J.M.W. Turner: Sketchbooks, Drawings and Watercolours

ISBN 978-1-84976-386-8

Ambleteuse and Wimereux Sketchbook 1845

Turner Bequest CCCLVII 1–14
Accepted by the nation as part of the Turner Bequest 1856
The Ambleteuse and Wimereux sketchbook is one of the two known ‘roll sketchbooks’ that accompanied Turner on a restorative trip to northern France in May 1845, as discussed in the Introduction to this tour. Pencil inscriptions on three sketches date them with unusual exactness to 12 May 1845 (D25387, D25388, D25390; Turner Bequest CCCLVII 2, 3, 5). Although the other sketchbook remains intact (Boulogne; Tate; Turner Bequest CCCLVIII), the pages of the Ambleteuse and Wimereux sketchbook were removed from the ‘red cloth covers’ described by A.J. Finberg in his 1909 Inventory1 at some point in the twentieth century, and are now a collection of loose pencil and watercolour sketches depicting the quiet coastal region around Boulogne. Nonetheless, the sequence in which the works appeared in the sketchbook has been preserved by John Ruskin’s red ink foliation on each page as set out by Finberg;2 the relationship between individual sketches in their original order can therefore be kept in mind.
Ambleteuse and Wimereux were coastal villages north of Boulogne upon which centuries of English hostilities had left multiple physical traces. The eighteenth-century Tour de Croy, an offshore fort near Wimereux, appears on at least one occasion in the sketchbook (D35387, D35394; Turner Bequest CCCLVII 2, 9)3 as do the rather more substantial seventeenth-century defences at Ambleteuse (D35390; Turner Bequest CCCLVII 5).4 Both settlements had declined significantly in prosperity during the post-Napoleonic peace and by the 1840s amounted to little more than a ‘sorry hamlet’ and a ‘wretched fishing village’.5 The modest fishing vessels that sail singly or in pairs in these sketches or stand idly on the beach reflect the small-scale industry that now sustained these former garrisons.
The atmospheric effects of a distinctively coastal meteorology are the major concern of the sketchbook. As a token of this, Robert Upstone notes that Turner uncharacteristically drew the outline of clouds in several instances here although the application of loose watercolour washes over brief pencil annotations is otherwise typical of the ‘roll sketchbooks’.6 Towards the beginning of the sketchbook as numbered, the compositional possibilities of grey cloud arching over a horizon of glowing yellow are developed over three successive pages (D35388–D35390; Turner Bequest CCCLVII 3–5). A series of four richly tinted sea views occupies the central section featuring a low sun scattering blue, yellow, and pink light across distant clouds and waves (D35392–D35395; Turner Bequest CCCLVII 7–10). The sketchbook closes with six depictions of dark rainclouds breaking over variously calm and choppy waters (D35396–D35401; Turner Bequest CCCLVII 10a–CCCLVII 14).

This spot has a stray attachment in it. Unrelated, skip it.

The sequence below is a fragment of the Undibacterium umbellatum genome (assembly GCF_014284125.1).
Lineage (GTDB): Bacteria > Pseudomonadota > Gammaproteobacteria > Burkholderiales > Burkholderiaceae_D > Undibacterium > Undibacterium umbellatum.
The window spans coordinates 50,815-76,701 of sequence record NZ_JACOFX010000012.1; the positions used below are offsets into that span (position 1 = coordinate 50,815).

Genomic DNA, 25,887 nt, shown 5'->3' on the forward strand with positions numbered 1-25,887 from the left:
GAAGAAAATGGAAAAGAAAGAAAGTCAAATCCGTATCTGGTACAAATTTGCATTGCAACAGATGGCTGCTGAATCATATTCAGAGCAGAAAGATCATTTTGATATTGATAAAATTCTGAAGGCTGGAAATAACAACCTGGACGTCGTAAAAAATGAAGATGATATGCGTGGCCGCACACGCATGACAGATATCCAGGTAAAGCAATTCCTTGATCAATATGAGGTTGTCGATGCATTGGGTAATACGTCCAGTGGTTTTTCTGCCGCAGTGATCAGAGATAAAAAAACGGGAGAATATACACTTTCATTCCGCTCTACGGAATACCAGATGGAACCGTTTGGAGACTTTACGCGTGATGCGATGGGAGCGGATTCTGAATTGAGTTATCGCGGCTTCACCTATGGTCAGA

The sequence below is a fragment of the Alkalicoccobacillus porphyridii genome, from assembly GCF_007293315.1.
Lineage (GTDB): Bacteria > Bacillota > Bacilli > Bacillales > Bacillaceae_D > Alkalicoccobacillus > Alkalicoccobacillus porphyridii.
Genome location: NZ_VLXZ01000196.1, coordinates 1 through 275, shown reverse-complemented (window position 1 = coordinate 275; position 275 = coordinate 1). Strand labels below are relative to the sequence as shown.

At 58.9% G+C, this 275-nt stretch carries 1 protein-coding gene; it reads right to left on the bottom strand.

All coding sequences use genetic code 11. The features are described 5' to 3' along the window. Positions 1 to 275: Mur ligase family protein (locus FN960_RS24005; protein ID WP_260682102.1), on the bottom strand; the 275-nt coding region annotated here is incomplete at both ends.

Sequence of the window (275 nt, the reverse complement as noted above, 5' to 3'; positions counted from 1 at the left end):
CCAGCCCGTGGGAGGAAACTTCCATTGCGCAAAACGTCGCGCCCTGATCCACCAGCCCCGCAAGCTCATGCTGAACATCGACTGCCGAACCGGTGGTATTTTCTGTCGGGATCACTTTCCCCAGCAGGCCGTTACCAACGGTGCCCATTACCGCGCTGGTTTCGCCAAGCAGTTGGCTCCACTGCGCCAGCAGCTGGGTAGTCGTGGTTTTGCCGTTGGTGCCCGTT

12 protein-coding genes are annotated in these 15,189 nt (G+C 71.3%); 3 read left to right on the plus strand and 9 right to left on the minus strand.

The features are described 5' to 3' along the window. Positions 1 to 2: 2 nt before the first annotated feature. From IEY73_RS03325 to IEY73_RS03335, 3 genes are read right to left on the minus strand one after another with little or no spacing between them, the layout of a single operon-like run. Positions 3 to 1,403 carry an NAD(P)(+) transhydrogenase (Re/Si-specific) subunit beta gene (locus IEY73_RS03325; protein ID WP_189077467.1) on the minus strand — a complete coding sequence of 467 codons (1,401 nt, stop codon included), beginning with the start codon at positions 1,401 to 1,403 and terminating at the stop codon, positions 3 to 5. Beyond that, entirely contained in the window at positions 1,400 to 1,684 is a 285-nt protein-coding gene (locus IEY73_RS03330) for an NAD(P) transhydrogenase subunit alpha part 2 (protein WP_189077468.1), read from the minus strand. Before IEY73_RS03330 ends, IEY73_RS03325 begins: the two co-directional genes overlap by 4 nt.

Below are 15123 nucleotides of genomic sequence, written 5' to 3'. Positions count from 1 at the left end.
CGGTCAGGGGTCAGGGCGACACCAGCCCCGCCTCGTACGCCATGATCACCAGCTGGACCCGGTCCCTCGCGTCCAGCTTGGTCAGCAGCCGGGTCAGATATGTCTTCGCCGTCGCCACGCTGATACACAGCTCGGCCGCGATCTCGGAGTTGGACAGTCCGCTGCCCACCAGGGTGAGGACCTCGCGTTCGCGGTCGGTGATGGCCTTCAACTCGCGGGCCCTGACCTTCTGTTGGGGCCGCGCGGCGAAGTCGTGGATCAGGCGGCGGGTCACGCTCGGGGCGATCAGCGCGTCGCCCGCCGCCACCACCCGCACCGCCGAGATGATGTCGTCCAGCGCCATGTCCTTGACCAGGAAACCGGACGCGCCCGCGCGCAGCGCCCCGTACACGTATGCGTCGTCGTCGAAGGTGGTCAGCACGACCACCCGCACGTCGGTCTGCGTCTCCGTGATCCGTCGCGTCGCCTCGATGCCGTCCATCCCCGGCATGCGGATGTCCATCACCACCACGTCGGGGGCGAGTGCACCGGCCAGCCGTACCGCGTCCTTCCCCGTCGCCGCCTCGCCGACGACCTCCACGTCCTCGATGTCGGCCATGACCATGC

In depicting a moment in the heat of a whale hunt, D35391 (Turner Bequest CCCLVII 6) is exceptional in this sketchbook although, as discussed in the entry for that piece, a comparable scene (or possibly two) may have been removed before it entered the national collection. Robert K. Wallace speculates that the unidentified object in D35399 (Turner Bequest CCCLVII 12) is an eyewitness account of a whale’s back emerging from the waves.7 He further observes the resemblance between the butchered carcases of those animals and certain cloud and rain formations amongst the meteorological sketches (D35397, D35399; Turner Bequest CCCLVII 11, 12).8 Seeking broader thematic connections between the exceptional D35391 and the rest of the sketchbook, David Blayney Brown ventures that its ‘melancholy’ subject, redolent of Turner’s own state of mind at this time, is of a piece with the ‘meditative, withdrawn and silent atmosphere’ pervading these ‘impressions of a deserted coastline’.9
Finberg 1909, II, p.1167.
Pierre-André Wimet, ‘Un vestige boulonnais de la Guerre de Sept ans – La tour de Croy, à Wimereux’, Bulletin de la Commission Départementale des Monuments Historiques du Pas-de-Calais, vol.6, no.1, 1935, pp.418–22.
See Jean-Denis G.G. Lepage, French Fortifications, 1715–1815: An Illustrated History, Jefferson NC 2010, p.188.
J. Brunet, New Guide to Boulogne-sur-Mer, 3rd ed., Boulogne 1840, pp.131, 133.
Robert Upstone, Turner: The Final Years: Watercolours 1840–1851, exhibition catalogue, Tate Gallery, London 1993, p.56.
Robert K. Wallace, Turner & Melville: Spheres of Love and Fright, Athens [Georgia] and London 1992, pp.537–8.
David Blayney Brown, Turner and the Channel: Themes and Variations c.1845, exhibition catalogue, Tate Gallery, London 1987, p.12.

John Chu
December 2013

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How to cite

John Chu, ‘Ambleteuse and Wimereux Sketchbook 1845’, sketchbook, December 2013, in David Blayney Brown (ed.), J.M.W. Turner: Sketchbooks, Drawings and Watercolours, Tate Research Publication, April 2015, https://www.tate.org.uk/art/research-publications/jmw-turner/ambleteuse-and-wimereux-sketchbook-r1173484, accessed 24 July 2024.